While the natural and expected outcome of any trade dispute is that an agreement will eventually be reached one way or another, that is not always the end of the matter.
A recent Court of Appeal case has shown that the courts are willing to intervene and rein in the scope of collective agreements in trade disputes.
In the relevant case – Tyne and Wear Passenger Transport Executive t/a Nexus -v.- RMT & Unite – the Court of Appeal held that an employer could not seek rectification of a collective agreement, in an action brought against its recognised trade unions.
Under English law, collective agreements can only be rectified if they are legally binding, and there is a presumption against them being legally binding. Section 179 of The Trade Union and Labour Relations (Consolidation) Act 1992 specifically provides that collective agreements are not legally enforceable unless they specifically state otherwise (the agreement in this case did not). Although the collective agreement could be rectified to the extent that its terms were incorporated into individual contracts of employment, that could only be done in the course of an action involving the employees individually, not in an action brought by the employer against the trade unions themselves.
On this latter point, the Court of Appeal held that an employment tribunal does have power to order rectification if it is necessary to do so in order to determine a claim for, say, unlawful deductions (e.g. a dispute over bonus or other allowances). The former provisions of the “Wages Acts”, now contained in the Employment Rights Act 1996, confer on the employment tribunal jurisdiction to determine whether a deduction from wages is unauthorised. It follows, therefore, for the Court of Appeal, that the tribunal must have power to decide any issue in order to determine whether a deduction from wages is unauthorised.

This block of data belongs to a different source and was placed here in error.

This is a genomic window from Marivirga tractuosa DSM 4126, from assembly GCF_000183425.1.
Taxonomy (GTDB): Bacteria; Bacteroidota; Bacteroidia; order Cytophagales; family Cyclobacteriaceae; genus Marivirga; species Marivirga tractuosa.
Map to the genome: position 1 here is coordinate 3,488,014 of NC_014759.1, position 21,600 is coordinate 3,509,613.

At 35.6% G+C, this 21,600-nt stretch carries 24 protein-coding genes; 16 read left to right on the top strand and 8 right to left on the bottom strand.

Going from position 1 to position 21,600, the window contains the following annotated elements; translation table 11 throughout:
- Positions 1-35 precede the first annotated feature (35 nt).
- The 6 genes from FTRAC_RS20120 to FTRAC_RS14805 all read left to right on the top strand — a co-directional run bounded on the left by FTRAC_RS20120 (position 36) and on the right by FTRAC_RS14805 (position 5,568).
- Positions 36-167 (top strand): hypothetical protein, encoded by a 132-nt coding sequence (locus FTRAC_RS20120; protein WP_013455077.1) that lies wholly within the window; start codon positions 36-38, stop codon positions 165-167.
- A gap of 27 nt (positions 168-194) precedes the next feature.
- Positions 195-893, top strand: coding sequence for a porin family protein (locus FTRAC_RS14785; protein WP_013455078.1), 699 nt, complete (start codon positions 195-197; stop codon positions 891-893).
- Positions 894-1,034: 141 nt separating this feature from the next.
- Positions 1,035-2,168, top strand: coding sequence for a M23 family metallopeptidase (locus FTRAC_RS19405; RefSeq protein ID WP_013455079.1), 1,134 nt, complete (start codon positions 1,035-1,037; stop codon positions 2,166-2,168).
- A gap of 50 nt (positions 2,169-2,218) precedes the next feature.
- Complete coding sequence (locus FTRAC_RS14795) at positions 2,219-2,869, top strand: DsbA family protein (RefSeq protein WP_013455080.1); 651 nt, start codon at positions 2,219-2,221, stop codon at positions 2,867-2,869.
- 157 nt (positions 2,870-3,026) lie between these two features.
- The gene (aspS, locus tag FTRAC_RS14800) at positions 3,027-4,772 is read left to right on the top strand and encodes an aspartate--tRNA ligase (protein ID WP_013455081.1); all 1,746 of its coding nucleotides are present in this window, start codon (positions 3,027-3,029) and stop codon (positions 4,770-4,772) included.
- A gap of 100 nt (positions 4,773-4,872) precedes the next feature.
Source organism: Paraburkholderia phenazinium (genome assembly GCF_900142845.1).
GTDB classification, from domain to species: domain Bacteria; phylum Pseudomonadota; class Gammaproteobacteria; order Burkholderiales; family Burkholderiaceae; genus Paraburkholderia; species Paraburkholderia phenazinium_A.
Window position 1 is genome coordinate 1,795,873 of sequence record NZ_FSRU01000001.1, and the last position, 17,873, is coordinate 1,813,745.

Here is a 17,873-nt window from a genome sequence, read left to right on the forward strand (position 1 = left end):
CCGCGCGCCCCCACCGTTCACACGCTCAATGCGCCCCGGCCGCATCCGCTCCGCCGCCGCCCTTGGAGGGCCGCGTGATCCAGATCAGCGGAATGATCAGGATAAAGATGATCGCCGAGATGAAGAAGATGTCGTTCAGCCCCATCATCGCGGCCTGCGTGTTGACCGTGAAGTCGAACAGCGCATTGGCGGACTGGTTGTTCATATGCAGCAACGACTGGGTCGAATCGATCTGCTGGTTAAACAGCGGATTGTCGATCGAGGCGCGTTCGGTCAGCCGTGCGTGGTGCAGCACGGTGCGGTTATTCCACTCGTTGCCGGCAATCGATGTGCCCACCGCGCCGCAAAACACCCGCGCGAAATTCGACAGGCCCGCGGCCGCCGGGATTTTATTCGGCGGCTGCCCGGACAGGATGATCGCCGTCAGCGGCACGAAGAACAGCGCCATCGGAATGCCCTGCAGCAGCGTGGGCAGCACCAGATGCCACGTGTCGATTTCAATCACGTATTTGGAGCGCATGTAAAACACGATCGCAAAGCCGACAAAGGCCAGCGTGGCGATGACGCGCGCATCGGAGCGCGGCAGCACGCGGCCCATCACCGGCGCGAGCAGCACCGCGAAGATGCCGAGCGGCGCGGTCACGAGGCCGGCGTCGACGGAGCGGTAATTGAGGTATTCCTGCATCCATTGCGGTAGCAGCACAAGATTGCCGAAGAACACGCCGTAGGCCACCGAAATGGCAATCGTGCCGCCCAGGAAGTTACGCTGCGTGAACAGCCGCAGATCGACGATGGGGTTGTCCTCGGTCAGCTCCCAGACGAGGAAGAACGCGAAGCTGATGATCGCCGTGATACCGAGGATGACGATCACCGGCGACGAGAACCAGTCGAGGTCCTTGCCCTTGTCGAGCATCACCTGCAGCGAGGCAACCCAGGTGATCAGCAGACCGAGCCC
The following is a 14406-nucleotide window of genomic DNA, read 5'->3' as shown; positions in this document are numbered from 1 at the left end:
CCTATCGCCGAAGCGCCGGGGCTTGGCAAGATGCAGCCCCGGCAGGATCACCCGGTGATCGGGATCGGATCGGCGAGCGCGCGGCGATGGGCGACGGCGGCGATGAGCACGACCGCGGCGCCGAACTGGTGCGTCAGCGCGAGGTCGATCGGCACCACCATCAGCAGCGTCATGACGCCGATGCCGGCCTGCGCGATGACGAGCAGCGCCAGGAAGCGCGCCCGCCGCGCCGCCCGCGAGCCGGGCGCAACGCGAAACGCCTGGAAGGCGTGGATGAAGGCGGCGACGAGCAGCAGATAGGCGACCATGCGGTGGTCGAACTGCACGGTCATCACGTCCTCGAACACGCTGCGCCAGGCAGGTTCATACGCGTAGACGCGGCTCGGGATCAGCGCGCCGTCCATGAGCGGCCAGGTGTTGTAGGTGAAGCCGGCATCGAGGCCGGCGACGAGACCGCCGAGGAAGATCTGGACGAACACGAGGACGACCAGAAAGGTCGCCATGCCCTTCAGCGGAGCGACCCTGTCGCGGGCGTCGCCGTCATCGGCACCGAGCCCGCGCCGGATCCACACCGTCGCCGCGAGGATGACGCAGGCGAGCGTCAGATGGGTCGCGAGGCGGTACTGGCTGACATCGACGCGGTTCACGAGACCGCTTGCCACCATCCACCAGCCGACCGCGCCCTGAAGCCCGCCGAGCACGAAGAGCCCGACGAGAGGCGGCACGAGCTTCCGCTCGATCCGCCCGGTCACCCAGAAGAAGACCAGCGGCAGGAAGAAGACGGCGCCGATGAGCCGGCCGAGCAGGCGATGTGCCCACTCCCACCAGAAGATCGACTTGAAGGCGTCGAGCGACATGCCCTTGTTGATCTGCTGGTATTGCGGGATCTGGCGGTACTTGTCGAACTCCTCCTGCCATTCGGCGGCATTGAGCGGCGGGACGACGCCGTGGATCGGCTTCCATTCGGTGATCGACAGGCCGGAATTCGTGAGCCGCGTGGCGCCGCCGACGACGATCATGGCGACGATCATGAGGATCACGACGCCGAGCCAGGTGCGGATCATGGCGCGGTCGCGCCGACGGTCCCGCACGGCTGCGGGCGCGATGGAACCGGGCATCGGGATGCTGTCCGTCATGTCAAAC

In this case, which involved a long-running pay dispute with transport workers around Newcastle, the court decided that, if the employer contended that the deduction was lawful because the written contract between the parties did not properly reflect what was agreed and needed to be rectified, that is an issue which needs to be decided. However, the employer should have treated this as a dispute over the individual terms of employee contracts, rather than the collective agreement with the trade unions.
This case underlines the importance for employers of ensuring accuracy around the terms of collective agreements. If an employer is able to achieve a pay deal after what nowadays tends to involve extensive and exhaustive periods of collective bargaining, it is all the more important to document this correctly in a clear collective agreement. In turn, the power of collective bargaining is that these collectively agreed terms are then incorporated (virtually automatically) into individual employee contracts, thereby varying their terms.
We would generally recommend avoiding going so far as to making collective agreements expressly legally binding as it is preferable for collective trade disputes to be resolved in conciliation or mediation. In particular, when it comes to union recognition agreements, it is best to state that these are “binding in honour only” in order to underline their voluntary status. However, that is not to underplay the importance of accuracy and consensus when it comes to drafting these important documents, especially given how they change the express terms of all employees’ contracts in the bargaining unit once “incorporated”.
As employers ready themselves to kick off their next round of collective bargaining in the New Year, and with inflation continuing to put pressure on earnings, I think that we can be quite sure that industrial disputes are set to continue for the foreseeable future. If a reasonable collective agreement can realistically be reached with your recognised trade unions, it’s all the more important to get this locked down with clarity and precision.
David Morgan is a Partner – Employment with Burness Paull